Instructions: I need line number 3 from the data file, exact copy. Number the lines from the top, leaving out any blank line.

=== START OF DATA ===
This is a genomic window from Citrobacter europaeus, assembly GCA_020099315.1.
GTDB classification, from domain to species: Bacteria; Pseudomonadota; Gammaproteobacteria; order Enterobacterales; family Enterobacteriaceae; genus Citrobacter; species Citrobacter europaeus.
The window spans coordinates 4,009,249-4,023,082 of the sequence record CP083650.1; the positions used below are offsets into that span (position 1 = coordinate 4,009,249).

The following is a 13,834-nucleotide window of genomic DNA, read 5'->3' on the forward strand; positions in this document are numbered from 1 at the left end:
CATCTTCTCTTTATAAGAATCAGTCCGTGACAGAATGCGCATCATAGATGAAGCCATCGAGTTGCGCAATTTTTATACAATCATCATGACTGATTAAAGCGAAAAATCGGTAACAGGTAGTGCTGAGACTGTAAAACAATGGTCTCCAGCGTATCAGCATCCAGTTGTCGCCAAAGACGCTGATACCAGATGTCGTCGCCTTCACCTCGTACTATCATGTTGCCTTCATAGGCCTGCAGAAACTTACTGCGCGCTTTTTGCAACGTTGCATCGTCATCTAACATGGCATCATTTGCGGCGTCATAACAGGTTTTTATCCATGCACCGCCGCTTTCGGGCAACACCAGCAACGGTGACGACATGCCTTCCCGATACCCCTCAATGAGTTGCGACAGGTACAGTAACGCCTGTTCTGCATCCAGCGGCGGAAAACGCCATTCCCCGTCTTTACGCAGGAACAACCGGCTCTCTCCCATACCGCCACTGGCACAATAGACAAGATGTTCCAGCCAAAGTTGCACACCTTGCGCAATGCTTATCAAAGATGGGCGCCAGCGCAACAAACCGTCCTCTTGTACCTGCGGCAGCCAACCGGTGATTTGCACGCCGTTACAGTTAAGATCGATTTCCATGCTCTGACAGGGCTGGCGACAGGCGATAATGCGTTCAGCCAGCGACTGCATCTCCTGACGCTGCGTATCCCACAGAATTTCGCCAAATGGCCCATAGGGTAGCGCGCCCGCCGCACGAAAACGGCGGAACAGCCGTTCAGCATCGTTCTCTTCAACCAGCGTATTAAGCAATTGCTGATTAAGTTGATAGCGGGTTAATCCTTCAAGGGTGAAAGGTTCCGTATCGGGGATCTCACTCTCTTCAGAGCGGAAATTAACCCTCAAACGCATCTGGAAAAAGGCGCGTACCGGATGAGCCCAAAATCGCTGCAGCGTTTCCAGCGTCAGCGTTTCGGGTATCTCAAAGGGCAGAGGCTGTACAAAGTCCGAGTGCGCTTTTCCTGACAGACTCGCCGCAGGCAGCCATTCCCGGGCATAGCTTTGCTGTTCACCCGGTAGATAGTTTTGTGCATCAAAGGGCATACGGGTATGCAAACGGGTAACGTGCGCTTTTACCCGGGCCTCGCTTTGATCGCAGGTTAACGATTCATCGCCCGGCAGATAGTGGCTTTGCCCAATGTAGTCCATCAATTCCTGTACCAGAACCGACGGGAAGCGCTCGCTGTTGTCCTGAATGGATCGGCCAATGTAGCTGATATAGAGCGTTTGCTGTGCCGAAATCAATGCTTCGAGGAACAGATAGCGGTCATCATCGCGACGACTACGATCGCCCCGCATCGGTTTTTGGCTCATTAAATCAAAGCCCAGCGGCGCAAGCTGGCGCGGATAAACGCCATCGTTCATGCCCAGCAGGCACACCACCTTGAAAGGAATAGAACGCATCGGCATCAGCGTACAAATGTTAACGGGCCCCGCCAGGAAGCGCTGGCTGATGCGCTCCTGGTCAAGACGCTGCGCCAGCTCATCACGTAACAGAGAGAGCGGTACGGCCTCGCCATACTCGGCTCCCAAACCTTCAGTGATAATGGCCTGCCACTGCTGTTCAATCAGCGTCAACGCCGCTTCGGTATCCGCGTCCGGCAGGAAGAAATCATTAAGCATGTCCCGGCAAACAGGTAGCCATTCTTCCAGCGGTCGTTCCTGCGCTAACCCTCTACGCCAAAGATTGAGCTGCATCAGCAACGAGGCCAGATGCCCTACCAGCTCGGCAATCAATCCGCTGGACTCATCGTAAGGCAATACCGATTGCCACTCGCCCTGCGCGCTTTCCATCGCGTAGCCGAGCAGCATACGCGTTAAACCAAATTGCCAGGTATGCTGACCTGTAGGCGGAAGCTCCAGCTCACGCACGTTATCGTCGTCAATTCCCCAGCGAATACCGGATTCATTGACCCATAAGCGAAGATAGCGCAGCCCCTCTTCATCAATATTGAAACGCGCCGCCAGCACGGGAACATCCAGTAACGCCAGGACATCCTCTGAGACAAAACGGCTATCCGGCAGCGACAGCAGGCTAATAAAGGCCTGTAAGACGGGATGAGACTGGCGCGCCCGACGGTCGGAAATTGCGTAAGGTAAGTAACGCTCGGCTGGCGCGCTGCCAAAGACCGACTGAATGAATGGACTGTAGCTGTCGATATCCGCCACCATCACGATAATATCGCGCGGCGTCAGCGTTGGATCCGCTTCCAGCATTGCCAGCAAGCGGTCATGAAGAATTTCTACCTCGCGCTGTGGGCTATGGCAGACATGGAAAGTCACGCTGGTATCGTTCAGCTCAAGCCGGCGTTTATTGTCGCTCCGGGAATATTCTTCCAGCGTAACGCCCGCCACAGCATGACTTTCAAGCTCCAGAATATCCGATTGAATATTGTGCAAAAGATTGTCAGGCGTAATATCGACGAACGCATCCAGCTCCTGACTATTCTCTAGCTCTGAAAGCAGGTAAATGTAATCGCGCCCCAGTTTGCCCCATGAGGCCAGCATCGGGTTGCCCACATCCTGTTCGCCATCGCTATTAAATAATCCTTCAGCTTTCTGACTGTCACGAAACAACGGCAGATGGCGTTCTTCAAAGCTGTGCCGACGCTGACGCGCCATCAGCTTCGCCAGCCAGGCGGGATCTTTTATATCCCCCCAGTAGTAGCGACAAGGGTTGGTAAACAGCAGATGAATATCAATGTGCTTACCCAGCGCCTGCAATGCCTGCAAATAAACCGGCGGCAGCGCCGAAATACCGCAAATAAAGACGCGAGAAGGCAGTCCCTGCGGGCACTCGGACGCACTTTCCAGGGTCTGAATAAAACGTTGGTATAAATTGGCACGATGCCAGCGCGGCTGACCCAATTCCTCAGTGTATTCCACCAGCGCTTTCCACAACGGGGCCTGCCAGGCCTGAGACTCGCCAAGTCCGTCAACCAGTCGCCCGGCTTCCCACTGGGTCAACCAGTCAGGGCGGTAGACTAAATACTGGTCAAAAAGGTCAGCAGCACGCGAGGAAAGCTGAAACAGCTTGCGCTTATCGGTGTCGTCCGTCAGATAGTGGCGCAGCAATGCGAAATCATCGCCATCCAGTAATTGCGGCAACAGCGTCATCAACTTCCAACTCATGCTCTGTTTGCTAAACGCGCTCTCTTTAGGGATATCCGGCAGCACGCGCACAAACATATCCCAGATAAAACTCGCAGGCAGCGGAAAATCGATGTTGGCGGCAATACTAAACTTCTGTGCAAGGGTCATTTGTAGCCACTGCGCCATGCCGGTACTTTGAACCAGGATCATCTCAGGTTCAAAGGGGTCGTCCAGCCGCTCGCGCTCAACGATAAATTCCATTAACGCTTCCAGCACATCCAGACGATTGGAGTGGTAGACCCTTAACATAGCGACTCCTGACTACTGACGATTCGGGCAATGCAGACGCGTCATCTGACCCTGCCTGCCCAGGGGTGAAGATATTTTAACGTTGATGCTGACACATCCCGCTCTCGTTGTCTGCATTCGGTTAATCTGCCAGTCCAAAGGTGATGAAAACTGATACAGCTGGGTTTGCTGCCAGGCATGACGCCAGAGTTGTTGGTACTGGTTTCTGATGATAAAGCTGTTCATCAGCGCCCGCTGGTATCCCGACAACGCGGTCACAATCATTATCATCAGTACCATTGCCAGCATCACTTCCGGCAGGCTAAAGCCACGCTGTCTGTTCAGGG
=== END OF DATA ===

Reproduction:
The window spans coordinates 4,009,249-4,023,082 of the sequence record CP083650.1; the positions used below are offsets into that span (position 1 = coordinate 4,009,249).